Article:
Ketogenic Lifestyle
Keto Flu Tips & Tricks
January 20, 2020
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Image by silviarita from Pixabay

These keto flu tips and tricks will help you make it through that first week’s transition from the standard American diet to a much healthier low-carb or ketogenic diet.

Whether you’re embarking on a keto journey as part of a weight-loss mission, to try to reverse diabetes, or simply to recharge your health, scientific research into the ketogenic diet is just beginning to show all the benefits it has for the human body.

But, as with all the good things in life, there’s always something less-than-good to balance it out, and oftentimes, those making the change to the keto diet will experience the keto flu, or a whole host of flu-like symptoms, that while typically short-lived, can leave you feeling pretty out of sorts. We’ve taken a look at why this all happens, what you can expect, and proactive tips and tricks you can use to lessen the severity and duration of the keto flu.

What Is the ‘Keto Flu’?

Well, despite its name, the keto flu is not an actual illness, but rather it’s a term used to describe a constellation of symptoms that many people experience when first starting a low-carb, high-fat ketogenic diet that shifts their bodies into a state of ketosis.

These symptoms can include any or all of the following:

  • Headaches
  • Fatigue
  • Dizziness
  • Sore muscles and cramping
  • Irritability, mood swings, depression and cravings
  • Difficulty focusing and brain fog
  • Stomach pain and constipation
  • Nausea
  • Halitosis (bad breath)
  • Insomnia or sleep disruptions

When shifting to the keto diet, your body is undergoing a metabolic shift from using dietary carbohydrates as energy to using stored fat reserves instead. During this initial week of diet change, the body can experience a number of changes that may contribute to these symptoms, including short-term low blood glucose, cellular dehydration, changes in the balance of water and electrolytes, micronutrient deficiencies and the transformation of the gut microbiota. Any or all of these changes can lead to these flu-like symptoms, that some people prefer to call ‘carbohydrate withdrawal’. 

Brain Drain

Even though the brain can utilize both glucose and ketones as a fuel source, there’s scientific evidence that fatty acids are not the brain’s preferred source. (1) Pushing the body and brain to change its fuel source to fatty acids may cause a brief period of lowered activity in the brain and may be the source for some of the defining mental symptoms, including mood changes, dizziness, fatigue and a dip in mental clarity. 

Dehydration and Electrolyte Imbalance

Electrolytes are minerals in the body that carry an electric charge and are vital to a number of physiological processes, like aiding muscle contraction and regulating heart rate and blood pressure. These minerals include calcium, potassium, magnesium, chloride and sodium. Along with electrolytes, the kidneys play a crucial role in keeping the body hydrated, and oftentimes, dietary changes can throw this whole process out of whack.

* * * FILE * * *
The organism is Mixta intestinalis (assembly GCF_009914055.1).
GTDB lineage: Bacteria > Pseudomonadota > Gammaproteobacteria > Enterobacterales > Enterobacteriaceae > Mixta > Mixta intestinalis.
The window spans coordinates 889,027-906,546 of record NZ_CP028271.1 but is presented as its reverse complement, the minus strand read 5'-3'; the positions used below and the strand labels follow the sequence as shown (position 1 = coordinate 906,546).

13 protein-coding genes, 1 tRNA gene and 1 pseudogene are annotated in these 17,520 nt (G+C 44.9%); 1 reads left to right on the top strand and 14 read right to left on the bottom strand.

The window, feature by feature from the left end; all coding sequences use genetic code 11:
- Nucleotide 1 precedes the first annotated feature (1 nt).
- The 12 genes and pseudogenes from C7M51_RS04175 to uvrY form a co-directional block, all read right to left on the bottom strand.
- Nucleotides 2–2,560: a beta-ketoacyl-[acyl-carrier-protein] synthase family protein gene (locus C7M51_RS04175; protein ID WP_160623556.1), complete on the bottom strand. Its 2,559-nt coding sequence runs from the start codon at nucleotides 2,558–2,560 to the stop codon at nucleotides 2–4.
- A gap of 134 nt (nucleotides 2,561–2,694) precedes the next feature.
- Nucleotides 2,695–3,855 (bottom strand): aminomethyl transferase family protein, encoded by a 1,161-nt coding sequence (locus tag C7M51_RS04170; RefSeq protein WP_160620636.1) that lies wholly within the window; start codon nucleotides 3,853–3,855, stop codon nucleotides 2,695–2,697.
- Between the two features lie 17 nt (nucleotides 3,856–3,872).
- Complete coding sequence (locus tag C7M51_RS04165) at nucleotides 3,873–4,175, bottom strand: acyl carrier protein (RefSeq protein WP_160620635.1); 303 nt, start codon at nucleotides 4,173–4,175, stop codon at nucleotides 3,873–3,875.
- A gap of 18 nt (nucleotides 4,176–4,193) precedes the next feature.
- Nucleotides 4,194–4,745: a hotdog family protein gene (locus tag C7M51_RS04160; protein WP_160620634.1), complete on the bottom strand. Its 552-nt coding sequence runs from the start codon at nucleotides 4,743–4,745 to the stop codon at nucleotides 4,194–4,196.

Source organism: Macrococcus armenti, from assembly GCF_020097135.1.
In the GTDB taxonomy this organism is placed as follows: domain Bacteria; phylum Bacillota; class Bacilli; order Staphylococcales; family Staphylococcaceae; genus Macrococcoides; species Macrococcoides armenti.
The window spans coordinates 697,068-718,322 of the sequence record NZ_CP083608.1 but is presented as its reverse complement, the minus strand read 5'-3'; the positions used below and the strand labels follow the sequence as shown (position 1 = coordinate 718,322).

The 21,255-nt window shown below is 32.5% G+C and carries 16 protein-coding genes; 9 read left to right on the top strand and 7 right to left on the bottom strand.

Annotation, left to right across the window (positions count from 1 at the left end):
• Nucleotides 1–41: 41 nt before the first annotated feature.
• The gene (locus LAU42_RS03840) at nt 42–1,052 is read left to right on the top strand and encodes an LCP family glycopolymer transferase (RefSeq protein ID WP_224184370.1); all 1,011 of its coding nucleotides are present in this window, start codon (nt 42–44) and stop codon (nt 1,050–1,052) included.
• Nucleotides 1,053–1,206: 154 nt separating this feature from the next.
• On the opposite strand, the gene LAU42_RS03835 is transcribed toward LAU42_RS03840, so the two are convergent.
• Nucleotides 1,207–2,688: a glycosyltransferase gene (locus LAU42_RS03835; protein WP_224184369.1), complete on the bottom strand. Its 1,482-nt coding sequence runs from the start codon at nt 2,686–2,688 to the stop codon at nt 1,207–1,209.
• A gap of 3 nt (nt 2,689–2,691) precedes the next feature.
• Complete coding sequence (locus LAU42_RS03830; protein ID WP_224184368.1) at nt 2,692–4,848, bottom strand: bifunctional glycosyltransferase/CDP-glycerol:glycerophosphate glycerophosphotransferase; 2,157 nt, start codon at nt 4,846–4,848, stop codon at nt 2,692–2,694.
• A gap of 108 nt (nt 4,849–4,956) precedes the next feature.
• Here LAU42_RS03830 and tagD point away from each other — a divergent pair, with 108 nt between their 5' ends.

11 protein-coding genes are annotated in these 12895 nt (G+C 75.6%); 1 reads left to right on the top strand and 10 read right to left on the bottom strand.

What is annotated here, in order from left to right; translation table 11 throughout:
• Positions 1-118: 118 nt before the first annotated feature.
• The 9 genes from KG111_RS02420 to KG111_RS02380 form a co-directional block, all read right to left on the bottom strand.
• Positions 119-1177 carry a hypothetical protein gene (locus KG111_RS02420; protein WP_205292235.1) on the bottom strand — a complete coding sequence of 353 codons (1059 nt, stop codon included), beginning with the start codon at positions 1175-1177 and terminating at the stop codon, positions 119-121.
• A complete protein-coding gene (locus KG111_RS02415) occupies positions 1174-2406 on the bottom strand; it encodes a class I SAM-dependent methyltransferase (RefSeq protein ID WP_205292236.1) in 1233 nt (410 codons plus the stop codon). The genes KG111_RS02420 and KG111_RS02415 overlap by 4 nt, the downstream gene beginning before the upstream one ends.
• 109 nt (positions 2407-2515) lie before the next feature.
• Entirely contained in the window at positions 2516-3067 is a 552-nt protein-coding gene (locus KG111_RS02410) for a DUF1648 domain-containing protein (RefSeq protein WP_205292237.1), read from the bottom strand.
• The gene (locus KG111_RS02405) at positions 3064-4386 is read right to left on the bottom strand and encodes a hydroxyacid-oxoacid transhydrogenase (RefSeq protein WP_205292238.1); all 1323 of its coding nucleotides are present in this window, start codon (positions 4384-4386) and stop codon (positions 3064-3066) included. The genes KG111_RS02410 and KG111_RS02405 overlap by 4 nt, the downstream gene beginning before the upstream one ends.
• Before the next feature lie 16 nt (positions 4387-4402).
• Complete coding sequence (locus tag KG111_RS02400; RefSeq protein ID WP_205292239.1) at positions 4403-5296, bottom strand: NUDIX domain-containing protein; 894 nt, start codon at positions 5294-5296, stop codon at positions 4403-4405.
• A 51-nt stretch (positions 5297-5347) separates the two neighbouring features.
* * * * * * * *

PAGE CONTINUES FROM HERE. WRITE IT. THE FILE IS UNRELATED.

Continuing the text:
Insulin is a hormone that plays a role in regulating blood glucose levels and in regulating the amount of sodium that is reabsorbed by the kidneys. When insulin levels are high, the kidneys reabsorb more sodium and water, but when insulin levels are low, the kidneys excrete more sodium and water. On the ketogenic diet, insulin levels fall and kidneys start to excrete more water and electrolytes, which can contribute to dehydration. 

In addition to that, the stored form of glucose, called glycogen, is actually responsible for binding to and retaining water in the body. The reduction of carbohydrates in the diet leads to a short-term reduction of glycogen stores that both accounts for the loss of ‘water weight’ in the early stages of the diet and those shifts in electrolytes that can lead to dehydration, muscle cramps, headaches and constipation. An important thing to note is that it’s all temporary. In the long term, keto-adapted individuals do not have fewer glycogen stores than those who regularly consume carbohydrates. (2)

Sugar Withdrawal

A number of studies have found that sugar affects the brain the same way that addictive substances such as nicotine, cocaine, and morphine do. With the average American consuming 22 to 30 teaspoons a day — considerably more than the recommended maximum of 6 teaspoons — some withdrawal symptoms are to be expected. (3)

Mental Symptoms

Sugar detox can cause a number of emotional and mental symptoms. These include:

  • Depression. Feeling down is a common sugar withdrawal symptom. Along with low mood, you may also notice a lack of enjoyment in things you once found pleasurable.
  • Anxiety. Feelings of anxiousness may also be accompanied by nervousness, restlessness, and irritability. You may feel like you have less patience than usual and are on edge.
  • Changes in sleep patterns. Some people experience changes in their sleep when detoxing from sugar. You might find it hard to fall asleep or stay asleep through the night.
  • Cognitive issues. You may find it difficult to concentrate when you quit sugar. This can cause you to forget things and make it hard to focus on tasks, such as work or school.
  • Cravings. Along with craving sugar, you may find yourself craving other foods, such as carbohydrates like bread, pasta, and potato chips.

Physical Symptoms

Headache is one of the most common side effects of sugar detox, along with feeling physically rundown. Other possible physical withdrawal symptoms include:

  • light-headedness and dizziness
  • nausea
  • tingling
  • fatigue

Opioid Withdrawal

Gluten can be degraded into several morphine-like substances, named gluten exorphins. These compounds have proven opioid effects and could mask the deleterious effects of gluten protein on gastrointestinal lining and function. (4)